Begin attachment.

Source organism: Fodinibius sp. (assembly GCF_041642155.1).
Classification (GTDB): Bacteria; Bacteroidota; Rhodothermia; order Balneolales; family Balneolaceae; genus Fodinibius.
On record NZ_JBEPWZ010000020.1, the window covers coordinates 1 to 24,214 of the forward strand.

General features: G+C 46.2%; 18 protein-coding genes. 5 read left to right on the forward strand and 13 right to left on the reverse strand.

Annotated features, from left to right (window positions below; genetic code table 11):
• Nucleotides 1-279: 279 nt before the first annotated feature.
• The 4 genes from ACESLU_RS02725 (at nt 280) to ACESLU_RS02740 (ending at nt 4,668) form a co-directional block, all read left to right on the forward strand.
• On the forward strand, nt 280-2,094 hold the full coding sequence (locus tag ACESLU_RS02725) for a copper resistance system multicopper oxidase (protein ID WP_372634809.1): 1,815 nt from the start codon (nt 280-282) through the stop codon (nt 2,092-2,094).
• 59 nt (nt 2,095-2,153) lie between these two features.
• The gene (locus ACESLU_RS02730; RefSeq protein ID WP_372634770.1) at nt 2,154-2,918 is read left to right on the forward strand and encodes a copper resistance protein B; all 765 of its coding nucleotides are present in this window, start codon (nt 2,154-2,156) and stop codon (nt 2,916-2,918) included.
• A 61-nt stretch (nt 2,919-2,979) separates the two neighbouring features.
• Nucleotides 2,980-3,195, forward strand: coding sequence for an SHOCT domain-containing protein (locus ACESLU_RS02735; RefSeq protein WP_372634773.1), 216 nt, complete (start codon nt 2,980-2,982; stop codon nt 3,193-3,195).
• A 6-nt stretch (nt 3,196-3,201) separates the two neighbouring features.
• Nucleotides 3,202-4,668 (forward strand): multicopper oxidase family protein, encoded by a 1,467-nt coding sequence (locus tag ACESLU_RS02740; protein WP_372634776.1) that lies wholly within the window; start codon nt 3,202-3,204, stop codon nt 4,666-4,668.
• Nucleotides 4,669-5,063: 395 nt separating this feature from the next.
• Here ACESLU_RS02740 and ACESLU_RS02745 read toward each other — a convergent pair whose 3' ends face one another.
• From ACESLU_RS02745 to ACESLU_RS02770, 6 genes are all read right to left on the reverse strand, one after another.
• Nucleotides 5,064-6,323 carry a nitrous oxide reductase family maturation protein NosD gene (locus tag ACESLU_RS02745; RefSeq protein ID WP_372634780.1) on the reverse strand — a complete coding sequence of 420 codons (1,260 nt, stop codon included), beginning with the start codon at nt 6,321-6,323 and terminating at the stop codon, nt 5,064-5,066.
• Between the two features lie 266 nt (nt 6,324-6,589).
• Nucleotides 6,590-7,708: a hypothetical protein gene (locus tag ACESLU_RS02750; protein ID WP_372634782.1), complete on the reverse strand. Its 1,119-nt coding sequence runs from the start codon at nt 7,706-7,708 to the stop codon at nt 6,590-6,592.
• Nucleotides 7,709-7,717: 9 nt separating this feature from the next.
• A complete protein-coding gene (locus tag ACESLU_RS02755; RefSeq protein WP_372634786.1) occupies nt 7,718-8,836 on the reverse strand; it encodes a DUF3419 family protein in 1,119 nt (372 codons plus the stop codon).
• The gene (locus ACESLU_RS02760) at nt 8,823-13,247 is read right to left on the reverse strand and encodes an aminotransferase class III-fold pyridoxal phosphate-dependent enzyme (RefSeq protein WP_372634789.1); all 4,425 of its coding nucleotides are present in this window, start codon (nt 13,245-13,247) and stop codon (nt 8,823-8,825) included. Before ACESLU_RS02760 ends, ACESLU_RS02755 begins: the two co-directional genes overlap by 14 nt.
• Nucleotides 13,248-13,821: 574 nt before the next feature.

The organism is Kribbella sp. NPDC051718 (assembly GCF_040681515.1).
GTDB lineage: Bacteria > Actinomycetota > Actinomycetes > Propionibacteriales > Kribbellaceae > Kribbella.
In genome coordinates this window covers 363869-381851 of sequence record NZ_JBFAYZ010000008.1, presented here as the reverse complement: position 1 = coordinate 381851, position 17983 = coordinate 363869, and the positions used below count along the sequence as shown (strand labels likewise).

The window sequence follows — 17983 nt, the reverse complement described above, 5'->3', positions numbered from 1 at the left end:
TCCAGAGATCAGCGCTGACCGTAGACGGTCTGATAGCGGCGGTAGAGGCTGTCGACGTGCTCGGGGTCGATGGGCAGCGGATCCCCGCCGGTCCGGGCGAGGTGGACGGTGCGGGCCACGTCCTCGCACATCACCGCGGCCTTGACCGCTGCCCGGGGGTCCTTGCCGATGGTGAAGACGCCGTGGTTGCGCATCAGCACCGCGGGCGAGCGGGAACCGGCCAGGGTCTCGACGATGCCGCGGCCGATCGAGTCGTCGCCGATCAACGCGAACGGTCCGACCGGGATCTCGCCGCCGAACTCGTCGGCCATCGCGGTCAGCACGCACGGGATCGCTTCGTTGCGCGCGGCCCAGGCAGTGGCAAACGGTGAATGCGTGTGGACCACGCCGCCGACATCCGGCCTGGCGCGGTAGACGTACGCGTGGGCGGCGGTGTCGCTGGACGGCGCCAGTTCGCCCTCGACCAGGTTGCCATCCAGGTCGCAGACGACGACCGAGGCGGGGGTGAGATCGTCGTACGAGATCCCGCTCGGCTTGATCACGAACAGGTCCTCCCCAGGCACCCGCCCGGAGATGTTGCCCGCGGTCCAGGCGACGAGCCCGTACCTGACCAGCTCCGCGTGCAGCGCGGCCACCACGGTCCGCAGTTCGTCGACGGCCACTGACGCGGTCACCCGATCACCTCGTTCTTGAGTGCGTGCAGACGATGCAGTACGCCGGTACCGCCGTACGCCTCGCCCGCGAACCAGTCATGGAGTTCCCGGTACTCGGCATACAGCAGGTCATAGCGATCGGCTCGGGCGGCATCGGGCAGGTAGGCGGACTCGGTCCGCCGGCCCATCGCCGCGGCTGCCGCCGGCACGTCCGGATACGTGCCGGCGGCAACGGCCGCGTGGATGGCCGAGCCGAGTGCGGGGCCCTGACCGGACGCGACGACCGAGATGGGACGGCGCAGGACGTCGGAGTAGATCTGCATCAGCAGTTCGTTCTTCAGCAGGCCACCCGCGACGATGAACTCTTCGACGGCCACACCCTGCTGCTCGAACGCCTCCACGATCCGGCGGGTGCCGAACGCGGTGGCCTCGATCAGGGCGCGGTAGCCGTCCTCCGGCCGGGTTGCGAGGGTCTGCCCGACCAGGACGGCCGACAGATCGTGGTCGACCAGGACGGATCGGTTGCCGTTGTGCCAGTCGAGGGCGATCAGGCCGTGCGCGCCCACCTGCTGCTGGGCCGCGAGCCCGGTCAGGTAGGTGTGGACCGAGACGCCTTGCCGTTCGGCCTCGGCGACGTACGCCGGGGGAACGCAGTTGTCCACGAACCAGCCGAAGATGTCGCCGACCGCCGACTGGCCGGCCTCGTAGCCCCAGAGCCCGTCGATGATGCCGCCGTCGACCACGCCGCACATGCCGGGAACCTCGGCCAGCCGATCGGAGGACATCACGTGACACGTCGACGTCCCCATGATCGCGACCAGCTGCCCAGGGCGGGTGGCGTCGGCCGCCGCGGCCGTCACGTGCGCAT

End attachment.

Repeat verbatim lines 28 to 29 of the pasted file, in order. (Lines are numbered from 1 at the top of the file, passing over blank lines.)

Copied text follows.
The window sequence follows — 17983 nt, the reverse complement described above, 5'->3', positions numbered from 1 at the left end:
TCCAGAGATCAGCGCTGACCGTAGACGGTCTGATAGCGGCGGTAGAGGCTGTCGACGTGCTCGGGGTCGATGGGCAGCGGATCCCCGCCGGTCCGGGCGAGGTGGACGGTGCGGGCCACGTCCTCGCACATCACCGCGGCCTTGACCGCTGCCCGGGGGTCCTTGCCGATGGTGAAGACGCCGTGGTTGCGCATCAGCACCGCGGGCGAGCGGGAACCGGCCAGGGTCTCGACGATGCCGCGGCCGATCGAGTCGTCGCCGATCAACGCGAACGGTCCGACCGGGATCTCGCCGCCGAACTCGTCGGCCATCGCGGTCAGCACGCACGGGATCGCTTCGTTGCGCGCGGCCCAGGCAGTGGCAAACGGTGAATGCGTGTGGACCACGCCGCCGACATCCGGCCTGGCGCGGTAGACGTACGCGTGGGCGGCGGTGTCGCTGGACGGCGCCAGTTCGCCCTCGACCAGGTTGCCATCCAGGTCGCAGACGACGACCGAGGCGGGGGTGAGATCGTCGTACGAGATCCCGCTCGGCTTGATCACGAACAGGTCCTCCCCAGGCACCCGCCCGGAGATGTTGCCCGCGGTCCAGGCGACGAGCCCGTACCTGACCAGCTCCGCGTGCAGCGCGGCCACCACGGTCCGCAGTTCGTCGACGGCCACTGACGCGGTCACCCGATCACCTCGTTCTTGAGTGCGTGCAGACGATGCAGTACGCCGGTACCGCCGTACGCCTCGCCCGCGAACCAGTCATGGAGTTCCCGGTACTCGGCATACAGCAGGTCATAGCGATCGGCTCGGGCGGCATCGGGCAGGTAGGCGGACTCGGTCCGCCGGCCCATCGCCGCGGCTGCCGCCGGCACGTCCGGATACGTGCCGGCGGCAACGGCCGCGTGGATGGCCGAGCCGAGTGCGGGGCCCTGACCGGACGCGACGACCGAGATGGGACGGCGCAGGACGTCGGAGTAGATCTGCATCAGCAGTTCGTTCTTCAGCAGGCCACCCGCGACGATGAACTCTTCGACGGCCACACCCTGCTGCTCGAACGCCTCCACGATCCGGCGGGTGCCGAACGCGGTGGCCTCGATCAGGGCGCGGTAGCCGTCCTCCGGCCGGGTTGCGAGGGTCTGCCCGACCAGGACGGCCGACAGATCGTGGTCGACCAGGACGGATCGGTTGCCGTTGTGCCAGTCGAGGGCGATCAGGCCGTGCGCGCCCACCTGCTGCTGGGCCGCGAGCCCGGTCAGGTAGGTGTGGACCGAGACGCCTTGCCGTTCGGCCTCGGCGACGTACGCCGGGGGAACGCAGTTGTCCACGAACCAGCCGAAGATGTCGCCGACCGCCGACTGGCCGGCCTCGTAGCCCCAGAGCCCGTCGATGATGCCGCCGTCGACCACGCCGCACATGCCGGGAACCTCGGCCAGCCGATCGGAGGACATCACGTGACACGTCGACGTCCCCATGATCGCGACCAGCTGCCCAGGGCGGGTGGCGTCGGCCGCCGCGGCCGTCACGTGCGCAT